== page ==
Are Late Fees on Corporate Tax Deductible Expenses?

Every corporation can be charged late fees, or penalties, for filing or paying its taxes late. These penalty charges can substantially increase federal, state and local income tax bills for small businesses that miss certain payment or filing deadlines. And to deter consistent disregard of deadlines, corporate tax penalties aren't treated as deductible business expenses – though some related costs are.

Corporate Late Fees

Corporations that fail to file a complete and accurate tax return with the Internal Revenue Service, as well as with the state and local tax agencies that also require returns, by the deadline can get hit with a 5-percent penalty for each month the return is late. This penalty is calculated on a corporation's unpaid taxes and maxes out at 25 percent. A second monthly penalty – equal to one-half of one percent of the unpaid corporate income tax bill – can also be charged for paying late, regardless of whether the tax return is timely filed or not. And if your corporation has to pay both penalties for the same period, the added expense can really deplete the business's profits, leaving less money available for shareholder dividends or to grow the company.

Nondeductible IRS Late Penalties

The IRS doesn't allow corporations to deduct these penalties or other income tax-related late fees on their 1120 forms – the federal corporate income tax return form – like it does for most other ordinary and necessary business expenses. And since federal income taxes are never deductible on state and local corporate returns, no tax breaks are available for related penalties either.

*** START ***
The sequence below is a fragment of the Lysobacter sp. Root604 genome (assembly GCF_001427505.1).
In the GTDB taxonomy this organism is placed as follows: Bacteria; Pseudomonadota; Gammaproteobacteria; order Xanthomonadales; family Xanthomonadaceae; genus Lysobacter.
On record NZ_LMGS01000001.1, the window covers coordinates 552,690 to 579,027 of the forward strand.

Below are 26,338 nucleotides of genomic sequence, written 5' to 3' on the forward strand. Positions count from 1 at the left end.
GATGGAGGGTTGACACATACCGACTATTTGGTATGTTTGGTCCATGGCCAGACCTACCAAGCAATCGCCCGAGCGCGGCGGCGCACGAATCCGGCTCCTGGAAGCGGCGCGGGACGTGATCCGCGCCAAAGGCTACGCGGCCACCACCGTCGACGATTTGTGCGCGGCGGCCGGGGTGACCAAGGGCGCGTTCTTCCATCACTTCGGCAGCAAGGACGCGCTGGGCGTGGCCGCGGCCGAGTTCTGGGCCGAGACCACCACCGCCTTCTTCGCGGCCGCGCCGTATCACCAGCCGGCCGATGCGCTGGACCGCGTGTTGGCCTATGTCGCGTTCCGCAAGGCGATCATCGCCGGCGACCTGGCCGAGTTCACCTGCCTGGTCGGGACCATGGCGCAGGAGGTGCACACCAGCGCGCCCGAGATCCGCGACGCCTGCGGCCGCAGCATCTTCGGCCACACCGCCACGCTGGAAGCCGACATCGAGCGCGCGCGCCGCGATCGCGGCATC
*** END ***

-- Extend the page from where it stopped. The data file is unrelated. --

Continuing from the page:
Nondeductible State & Local Penalties

Your corporation can, however, deduct the taxes it pays to state and local governments on Form 1120. But for the same reason that the federal government doesn't treat its own late penalties as deductible business expenses, corporations can't include the late penalties they pay to state and city tax authorities in their deductible taxes. In essence, business expenses must be ordinary and necessary to be deductible; however, corporate tax penalties aren't only unnecessary, avoidable and detrimental to businesses, they're also not ordinary – meaning the majority of corporate businesses avoid them by meeting tax deadlines.

Late-Fee-Related Deductions

If your corporation is ever charged late penalties that are substantial, relative to its earnings, and you dispute its imposition for some reason, the expenses related to defending your business against the IRS or other tax agencies in court are deductible. For example, if you file a case on behalf of the corporation in Tax Court to dispute the underlying circumstances that resulted in IRS penalty charges, attorney fees, court costs and other expenses related to the lawsuit are fully deductible business expenses.

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